By Tony Edwards, editor in chief

May 30, 2017 -- Healthcare providers are being asked to use antibiotics less often to reduce the prevalence of antibiotic-resistant bacteria, but are dentists getting the message? A new study found good and bad news when it comes to how dentists are using preventive antibiotics in patients at risk for infective endocarditis.

Infective endocarditis is a potentially deadly infection on the surface of the heart and is responsible for about 1 in very 1,000 hospital admissions in the U.S. In 2007, the American Heart Association issued clinical guidelines for the use of prophylactic antibiotics in patients at risk for this condition with the goal of reducing antibiotic use. But have dentists been following these guidelines?

In a 10-year study of dentists in one Minnesota county, Mayo Clinic researchers found that dentists were following the guidelines, as there was a statistically significant reduction in antibiotic prophylaxis use in patients at risk for infective endocarditis.

"These findings can be used to provide feedback and education to medical and dental professionals who are involved in decision-making regarding the use of dental prophylaxis for their patients," wrote the study authors, led by Daniel DeSimone, MD, a fellow in the division of infectious diseases at the Mayo Clinic in Rochester, MN (Mayo Clinic Proceedings, May 23, 2017).


Infective endocarditis is an infection of the endocardial surface of the heart. This surface may include one or more heart valves, the mural endocardium, or a septal defect.

“These findings can be used to provide feedback and education to medical and dental professionals who are involved in decision-making regarding the use of dental prophylaxis for their patients.”
— Daniel DeSimone, MD, and colleagues

In 2007, the American Heart Association (AHA) published clinical guidelines that called for refraining from using antibiotic prophylaxis before dental procedures in patients with certain cardiac conditions at moderate risk for developing endocarditis. These guidelines, however, recommended continuing to use antibiotic prophylaxis for those patients at high risk for the infection compared with the lifetime risk of the general population. The association suggested this recommendation would result in a drastic reduction in the overall number of patients receiving antibiotics, which have been hailed as a useful compromise between science and common sense.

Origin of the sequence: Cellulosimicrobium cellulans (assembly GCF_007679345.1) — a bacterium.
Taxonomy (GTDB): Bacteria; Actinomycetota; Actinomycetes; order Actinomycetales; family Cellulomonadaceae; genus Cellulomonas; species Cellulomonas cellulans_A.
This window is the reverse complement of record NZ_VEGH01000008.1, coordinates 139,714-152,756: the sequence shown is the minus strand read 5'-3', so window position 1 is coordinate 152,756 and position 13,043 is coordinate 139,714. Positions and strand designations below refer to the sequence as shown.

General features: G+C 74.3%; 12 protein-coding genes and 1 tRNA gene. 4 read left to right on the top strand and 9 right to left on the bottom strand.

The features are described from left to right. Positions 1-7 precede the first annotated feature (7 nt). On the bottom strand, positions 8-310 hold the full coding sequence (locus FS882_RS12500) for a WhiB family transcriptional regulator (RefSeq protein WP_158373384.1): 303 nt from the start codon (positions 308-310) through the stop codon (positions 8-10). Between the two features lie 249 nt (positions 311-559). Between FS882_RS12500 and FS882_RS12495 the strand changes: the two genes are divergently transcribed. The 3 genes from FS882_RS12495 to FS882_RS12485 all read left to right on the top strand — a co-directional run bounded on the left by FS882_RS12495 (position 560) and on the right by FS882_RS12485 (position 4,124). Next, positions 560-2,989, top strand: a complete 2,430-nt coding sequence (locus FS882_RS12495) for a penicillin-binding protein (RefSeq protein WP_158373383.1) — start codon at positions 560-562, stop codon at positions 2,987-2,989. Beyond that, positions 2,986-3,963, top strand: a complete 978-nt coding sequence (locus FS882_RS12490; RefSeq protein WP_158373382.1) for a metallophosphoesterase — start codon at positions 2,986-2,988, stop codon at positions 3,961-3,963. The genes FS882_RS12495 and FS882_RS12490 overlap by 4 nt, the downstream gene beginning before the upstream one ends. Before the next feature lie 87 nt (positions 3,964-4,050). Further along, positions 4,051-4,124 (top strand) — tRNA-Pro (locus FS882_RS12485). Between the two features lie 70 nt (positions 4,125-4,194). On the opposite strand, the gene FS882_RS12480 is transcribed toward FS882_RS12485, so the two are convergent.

The main argument for using antibiotic prophylaxis before the 2007 guidelines was that this course of treatment was effective in the preventing endocarditis in patients who undergo dental and other procedures. The guideline authors reviewed the literature and found that infective endocarditis is more likely to result from exposure to random bacteremias during activities of daily living than from bacteremias from dental and other procedures. It was also reported that optimal oral health was likely more effective in preventing the infection than the antibiotic prophylactic regimen.

Reducing antibiotic use

For their study, researchers at the Mayo Clinic chose one county in Minnesota to see if dentists were following the 2007 AHA clinical guidelines and reducing antibiotic use in patients at moderate risk for infective endocarditis.

The study included all adults with a moderate- or high-risk cardiac condition associated with developing endocarditis who received dental care at participating dental offices from January 1, 2005, through June 1, 2015, in Olmsted County. Data on the type of dental procedure and receipt of antibiotic prophylaxis were collected at eight dental offices.

More than 1,300 patients had more than 8,850 dental visits at one of the eight offices over the 10-year period. Almost all the patients had either a moderate- or high-risk cardiac condition: 1,236 patients had a moderate-risk cardiac condition, and 115 had a high-risk condition.

The researchers found that the percentage of visits in which antibiotic drugs were used for indicated dental procedures in the moderate-risk group declined from more than 64% before the 2007 guidelines were issued to 8.6% afterward. Surprisingly, prophylactic antibiotic use also declined in the high-risk group, from almost 97% to just over 81% after publication of the guidelines.

When both groups of patients were combined, the proportion of visits in which antibiotics were used for indicated dental procedures decreased significantly from 67.5% before the guidelines to 13.4% after they were published.

The authors emphasized three key findings from their study:

  1. The use of prophylactic antibiotics before invasive dental procedures rapidly and significantly declined in the moderate-risk patient group after publication of the 2007 guidelines.
  2. Antibiotics use unexpectedly but significantly reduced in the high-risk group as well after guideline publication.
  3. Antibiotic use in nonindicated procedures, although already low before 2007, further declined after the 2007 guidelines in both groups.

Continuing education needed

The authors noted several limitations, including the small number of dental offices included in the study, the quality of the healthcare system in the area, and the possibility of bias, that is that dentists in this study might have been more aware of the guidelines or willing to implement the changes than other practitioners.

However, the study results confirm the idea that continuing education and awareness are needed for all practitioners, according to the authors.

"The decline in the [high-risk] group was somewhat unanticipated and supports the notion that continued medical education is needed to better ensure compliance with national guidelines," they concluded.

Copyright © 2017

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